Class Decertified Where Vast Majority of Members Sustained No Ascertainable Loss

Adrienne C. Rogove

In another blow to plaintiffs suing under New Jersey’s Truth-in-Consumer Contract, Warranty, and Notice Act (“TCCWNA”), the United States District Court for the District of New Jersey in Martinez-Santiago v. Public Storage, 2019 WL 1418118 (D.N.J. March 29, 2019), decertified a class of 160,000 members alleging that lease agreements with the Defendant Public Storage violated TCCWNA. Following the New Jersey Supreme Court’s decision last year finding that a consumer who is a party to a contract that fails to comply with New Jersey law, but who does not suffer any adverse consequences from the noncompliance, has failed to state a TCCWNA claim, United States District Judge Jerome Simandle decertified the class. The decision was based on an analysis of the Rule 23 requirements, where the Court held that the requirements of “typicality,” “predominance,” and “numerosity” under Rule 23 could not be met.

With respect to the typicality requirement, the Court found that the named plaintiff was one of “relatively few” customers who actually suffered an adverse consequence due to the form lease contract entered into with Public Storage. Since the vast majority of class members did not suffer an adverse consequence, the claims of the named plaintiff were not typical of the class members, and therefore the typicality requirement was not met.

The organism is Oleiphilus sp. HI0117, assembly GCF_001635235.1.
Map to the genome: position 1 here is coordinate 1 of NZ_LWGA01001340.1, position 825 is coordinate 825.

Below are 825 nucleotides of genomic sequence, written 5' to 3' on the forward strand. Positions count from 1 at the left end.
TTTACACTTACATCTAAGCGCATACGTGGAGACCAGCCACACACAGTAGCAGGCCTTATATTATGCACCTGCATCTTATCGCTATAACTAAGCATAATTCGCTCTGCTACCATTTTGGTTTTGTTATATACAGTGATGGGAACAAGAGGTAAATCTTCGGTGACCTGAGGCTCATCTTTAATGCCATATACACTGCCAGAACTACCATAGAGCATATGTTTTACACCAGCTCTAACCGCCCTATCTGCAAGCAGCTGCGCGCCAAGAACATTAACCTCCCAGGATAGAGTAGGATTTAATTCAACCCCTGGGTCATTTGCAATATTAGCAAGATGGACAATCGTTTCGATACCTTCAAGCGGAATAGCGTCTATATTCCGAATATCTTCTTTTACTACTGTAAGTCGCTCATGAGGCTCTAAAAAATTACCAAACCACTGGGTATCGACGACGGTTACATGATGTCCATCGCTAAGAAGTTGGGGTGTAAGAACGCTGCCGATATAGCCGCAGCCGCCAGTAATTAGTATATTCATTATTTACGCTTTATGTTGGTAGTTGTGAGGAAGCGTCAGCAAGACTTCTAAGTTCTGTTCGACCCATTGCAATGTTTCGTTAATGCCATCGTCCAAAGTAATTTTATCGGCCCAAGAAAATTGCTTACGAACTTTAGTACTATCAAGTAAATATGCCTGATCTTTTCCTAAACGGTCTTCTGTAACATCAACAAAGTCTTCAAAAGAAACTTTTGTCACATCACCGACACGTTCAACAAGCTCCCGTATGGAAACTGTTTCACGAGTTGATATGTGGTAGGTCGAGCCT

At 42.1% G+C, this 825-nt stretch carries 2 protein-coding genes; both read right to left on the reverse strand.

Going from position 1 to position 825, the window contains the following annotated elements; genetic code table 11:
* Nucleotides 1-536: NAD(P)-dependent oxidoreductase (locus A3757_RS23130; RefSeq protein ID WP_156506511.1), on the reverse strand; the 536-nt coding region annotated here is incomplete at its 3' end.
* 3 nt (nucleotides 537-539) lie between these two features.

The Court also found that the “predominance” requirement could not be met because questions of fact common to class members no longer predominated over questions affecting only individual claims. Finally, because discovery revealed that only 29 class members might be able to assert a viable claim under TCCWNA, the “numerosity” requirement of Rule 23 likewise could not be met.

The decision of the Court in Martinez-Santiago left only the named plaintiff with potentially viable claims, thereby continuing to chip away at the prospect of successful class action suits against corporate entities, and large attorneys’ fee awards to class action counsel, in suits where the class cannot meet the requirements of Federal Rule of Civil Procedure 23.

Class Gets the Squeeze: Class Certification Denied in In Re: Tropicana Orange Juice Marketing and Sales Practices Litigation, Civil No. 2:11-07382, MDL 2353 (D.N.J. Jan. 22, 2018)

David C. Kistler and Michael A. Iannucci

Consumer class action litigation—often accusing the defendant company of deceiving its customers—strikes at the heart of a company’s reputation, goodwill, and brand—all of which are often built over the course of many years or decades. As such, these cases pose not only the threat of immense litigation and liability costs, but also irreparable, and potentially fatal, future damage to the company’s brand. By way of recent example, for the past several years, a putative class of plaintiffs from several states took aim at Tropicana’s Pure Premium (“TPP”) orange juice, claiming that the company deceived and misrepresented the public concerning its popular orange juice. Continue reading “Class Gets the Squeeze: Class Certification Denied in In Re: Tropicana Orange Juice Marketing and Sales Practices Litigation, Civil No. 2:11-07382, MDL 2353 (D.N.J. Jan. 22, 2018)”